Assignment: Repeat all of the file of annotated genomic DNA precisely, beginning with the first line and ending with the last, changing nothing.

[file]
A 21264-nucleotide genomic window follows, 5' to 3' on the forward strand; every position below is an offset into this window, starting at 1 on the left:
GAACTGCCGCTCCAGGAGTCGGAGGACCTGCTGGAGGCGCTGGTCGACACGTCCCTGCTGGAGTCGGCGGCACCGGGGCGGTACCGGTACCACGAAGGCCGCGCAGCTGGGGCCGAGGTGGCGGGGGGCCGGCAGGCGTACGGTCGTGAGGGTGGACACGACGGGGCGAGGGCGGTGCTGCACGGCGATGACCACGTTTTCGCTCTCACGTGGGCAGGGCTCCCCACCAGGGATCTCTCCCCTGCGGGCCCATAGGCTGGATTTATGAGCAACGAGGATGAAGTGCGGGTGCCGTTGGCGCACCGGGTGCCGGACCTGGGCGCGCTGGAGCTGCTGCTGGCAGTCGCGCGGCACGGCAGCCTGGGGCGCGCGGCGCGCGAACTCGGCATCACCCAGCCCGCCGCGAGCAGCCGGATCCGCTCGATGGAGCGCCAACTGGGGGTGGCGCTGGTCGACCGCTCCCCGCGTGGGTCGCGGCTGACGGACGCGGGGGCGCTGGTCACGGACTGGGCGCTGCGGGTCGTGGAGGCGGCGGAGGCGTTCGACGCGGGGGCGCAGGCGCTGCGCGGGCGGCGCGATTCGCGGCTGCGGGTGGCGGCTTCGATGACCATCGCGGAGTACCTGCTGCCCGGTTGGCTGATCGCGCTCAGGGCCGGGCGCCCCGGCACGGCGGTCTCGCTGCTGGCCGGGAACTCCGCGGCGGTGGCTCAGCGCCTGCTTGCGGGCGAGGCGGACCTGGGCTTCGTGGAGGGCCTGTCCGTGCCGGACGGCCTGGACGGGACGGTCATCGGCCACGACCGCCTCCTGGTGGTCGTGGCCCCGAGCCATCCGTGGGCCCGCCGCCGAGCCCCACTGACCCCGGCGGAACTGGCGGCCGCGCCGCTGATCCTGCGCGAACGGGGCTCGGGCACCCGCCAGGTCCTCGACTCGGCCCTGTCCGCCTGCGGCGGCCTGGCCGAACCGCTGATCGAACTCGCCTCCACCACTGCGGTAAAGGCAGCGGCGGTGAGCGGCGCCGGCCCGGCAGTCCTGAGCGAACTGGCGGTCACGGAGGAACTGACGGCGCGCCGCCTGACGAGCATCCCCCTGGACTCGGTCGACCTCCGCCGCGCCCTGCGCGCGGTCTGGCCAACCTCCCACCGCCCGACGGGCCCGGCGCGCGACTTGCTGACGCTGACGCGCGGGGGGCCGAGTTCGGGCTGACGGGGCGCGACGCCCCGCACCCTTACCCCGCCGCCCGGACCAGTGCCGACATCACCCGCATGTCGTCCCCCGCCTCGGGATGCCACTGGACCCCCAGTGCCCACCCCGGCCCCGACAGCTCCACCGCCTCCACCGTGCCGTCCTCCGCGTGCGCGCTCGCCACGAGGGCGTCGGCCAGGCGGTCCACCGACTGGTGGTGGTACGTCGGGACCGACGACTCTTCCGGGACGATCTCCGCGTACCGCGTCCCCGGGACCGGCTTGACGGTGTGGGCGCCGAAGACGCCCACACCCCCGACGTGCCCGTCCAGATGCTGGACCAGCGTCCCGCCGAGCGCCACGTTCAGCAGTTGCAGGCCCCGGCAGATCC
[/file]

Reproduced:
A 21264-nucleotide genomic window follows, 5' to 3' on the forward strand; every position below is an offset into this window, starting at 1 on the left:
GAACTGCCGCTCCAGGAGTCGGAGGACCTGCTGGAGGCGCTGGTCGACACGTCCCTGCTGGAGTCGGCGGCACCGGGGCGGTACCGGTACCACGAAGGCCGCGCAGCTGGGGCCGAGGTGGCGGGGGGCCGGCAGGCGTACGGTCGTGAGGGTGGACACGACGGGGCGAGGGCGGTGCTGCACGGCGATGACCACGTTTTCGCTCTCACGTGGGCAGGGCTCCCCACCAGGGATCTCTCCCCTGCGGGCCCATAGGCTGGATTTATGAGCAACGAGGATGAAGTGCGGGTGCCGTTGGCGCACCGGGTGCCGGACCTGGGCGCGCTGGAGCTGCTGCTGGCAGTCGCGCGGCACGGCAGCCTGGGGCGCGCGGCGCGCGAACTCGGCATCACCCAGCCCGCCGCGAGCAGCCGGATCCGCTCGATGGAGCGCCAACTGGGGGTGGCGCTGGTCGACCGCTCCCCGCGTGGGTCGCGGCTGACGGACGCGGGGGCGCTGGTCACGGACTGGGCGCTGCGGGTCGTGGAGGCGGCGGAGGCGTTCGACGCGGGGGCGCAGGCGCTGCGCGGGCGGCGCGATTCGCGGCTGCGGGTGGCGGCTTCGATGACCATCGCGGAGTACCTGCTGCCCGGTTGGCTGATCGCGCTCAGGGCCGGGCGCCCCGGCACGGCGGTCTCGCTGCTGGCCGGGAACTCCGCGGCGGTGGCTCAGCGCCTGCTTGCGGGCGAGGCGGACCTGGGCTTCGTGGAGGGCCTGTCCGTGCCGGACGGCCTGGACGGGACGGTCATCGGCCACGACCGCCTCCTGGTGGTCGTGGCCCCGAGCCATCCGTGGGCCCGCCGCCGAGCCCCACTGACCCCGGCGGAACTGGCGGCCGCGCCGCTGATCCTGCGCGAACGGGGCTCGGGCACCCGCCAGGTCCTCGACTCGGCCCTGTCCGCCTGCGGCGGCCTGGCCGAACCGCTGATCGAACTCGCCTCCACCACTGCGGTAAAGGCAGCGGCGGTGAGCGGCGCCGGCCCGGCAGTCCTGAGCGAACTGGCGGTCACGGAGGAACTGACGGCGCGCCGCCTGACGAGCATCCCCCTGGACTCGGTCGACCTCCGCCGCGCCCTGCGCGCGGTCTGGCCAACCTCCCACCGCCCGACGGGCCCGGCGCGCGACTTGCTGACGCTGACGCGCGGGGGGCCGAGTTCGGGCTGACGGGGCGCGACGCCCCGCACCCTTACCCCGCCGCCCGGACCAGTGCCGACATCACCCGCATGTCGTCCCCCGCCTCGGGATGCCACTGGACCCCCAGTGCCCACCCCGGCCCCGACAGCTCCACCGCCTCCACCGTGCCGTCCTCCGCGTGCGCGCTCGCCACGAGGGCGTCGGCCAGGCGGTCCACCGACTGGTGGTGGTACGTCGGGACCGACGACTCTTCCGGGACGATCTCCGCGTACCGCGTCCCCGGGACCGGCTTGACGGTGTGGGCGCCGAAGACGCCCACACCCCCGACGTGCCCGTCCAGATGCTGGACCAGCGTCCCGCCGAGCGCCACGTTCAGCAGTTGCAGGCCCCGGCAGATCC